In ethics, this desirable condition represents the ideal of all practicing Stoics. In fact, the training (<askesis>) of our philosophers has the very target of acquiring the enviable state deriving from wisdom.
The goal of Stoicism is to conduct a life of virtue. ‘Virtue’ consists in a will in agreement with Nature. Therefore, <sophos> is whoever is fully in accordance with Nature and whose life consequently becomes serene. Such a standard is so high that Stoics are always unsure whether a true <sophos> ever existed. Possibly only Sokrates (Socrates) or Diogenes ho Kynikos (Diogenes of Sinope) do match the standard.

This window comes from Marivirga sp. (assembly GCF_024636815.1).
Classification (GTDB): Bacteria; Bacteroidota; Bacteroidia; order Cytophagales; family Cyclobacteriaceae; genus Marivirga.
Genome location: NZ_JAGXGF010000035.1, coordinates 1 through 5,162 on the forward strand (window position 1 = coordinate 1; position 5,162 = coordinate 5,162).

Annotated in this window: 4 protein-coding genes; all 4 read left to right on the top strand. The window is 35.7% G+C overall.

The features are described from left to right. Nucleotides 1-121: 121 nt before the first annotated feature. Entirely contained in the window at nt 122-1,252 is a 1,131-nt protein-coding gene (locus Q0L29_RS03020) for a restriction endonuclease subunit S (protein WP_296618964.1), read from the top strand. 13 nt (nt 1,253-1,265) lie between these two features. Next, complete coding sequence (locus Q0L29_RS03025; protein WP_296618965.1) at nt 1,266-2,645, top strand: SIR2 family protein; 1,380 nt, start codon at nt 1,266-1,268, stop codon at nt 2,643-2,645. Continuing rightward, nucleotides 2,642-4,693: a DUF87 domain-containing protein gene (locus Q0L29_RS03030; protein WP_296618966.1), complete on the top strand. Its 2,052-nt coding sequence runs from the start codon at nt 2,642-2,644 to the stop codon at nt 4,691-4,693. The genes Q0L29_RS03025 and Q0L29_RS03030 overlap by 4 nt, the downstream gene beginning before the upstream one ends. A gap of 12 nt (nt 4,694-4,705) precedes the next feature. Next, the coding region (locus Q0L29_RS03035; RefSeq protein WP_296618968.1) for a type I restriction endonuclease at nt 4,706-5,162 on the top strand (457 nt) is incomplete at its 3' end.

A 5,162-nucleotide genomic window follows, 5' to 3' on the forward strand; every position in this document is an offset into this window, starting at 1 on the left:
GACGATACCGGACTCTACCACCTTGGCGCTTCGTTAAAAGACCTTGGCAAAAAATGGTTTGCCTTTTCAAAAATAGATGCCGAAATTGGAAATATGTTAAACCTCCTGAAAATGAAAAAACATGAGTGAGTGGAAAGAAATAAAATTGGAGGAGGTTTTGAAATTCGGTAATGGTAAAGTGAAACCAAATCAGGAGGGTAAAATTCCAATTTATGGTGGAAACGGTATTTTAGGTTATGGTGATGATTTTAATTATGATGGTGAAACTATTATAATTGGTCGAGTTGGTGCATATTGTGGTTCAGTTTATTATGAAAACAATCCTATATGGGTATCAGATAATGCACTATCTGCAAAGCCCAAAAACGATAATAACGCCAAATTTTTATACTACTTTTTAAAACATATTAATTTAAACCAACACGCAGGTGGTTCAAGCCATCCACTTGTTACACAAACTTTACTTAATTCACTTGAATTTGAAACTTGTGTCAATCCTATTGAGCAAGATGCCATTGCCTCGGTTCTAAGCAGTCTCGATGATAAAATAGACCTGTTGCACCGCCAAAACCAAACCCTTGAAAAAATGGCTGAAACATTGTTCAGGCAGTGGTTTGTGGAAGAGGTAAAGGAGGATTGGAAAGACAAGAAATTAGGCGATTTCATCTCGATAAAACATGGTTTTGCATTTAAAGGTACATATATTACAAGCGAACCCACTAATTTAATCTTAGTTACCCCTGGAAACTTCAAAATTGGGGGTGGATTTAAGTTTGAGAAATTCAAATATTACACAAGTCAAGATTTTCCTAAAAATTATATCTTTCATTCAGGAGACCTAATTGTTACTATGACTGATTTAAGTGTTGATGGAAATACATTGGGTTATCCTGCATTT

<Sophos> is ‘wise person’. Hence the definition of who is wise and what is wisdom is crucial to assign the ‘title’ of <sophos>. That is why a consonance with Nature might seem not enough a qualification. Nonetheless, we should never underestimate the difficult task of living in tune with Nature. After all, human beings strongly detached themselves from Nature along the course of thousands of thousands of years. So, it is now really hard for them to catch up with Nature itself. The preponderance of the mind over instincts, senses, intuitions and feelings, makes the effort almost impossible. But yet, the final reward is immense. For Stoics, the sage is beyond any possibility of harm from destiny. The problems that other humans normally face (disease, deprivation, disapproval, disregard, death) could not cause any sorrow to the <sophos>. At the same time, all the circumstances of life praised by other people (good health, wealth, praise, fame, long life) are considered by the Stoic sage as superfluous externals.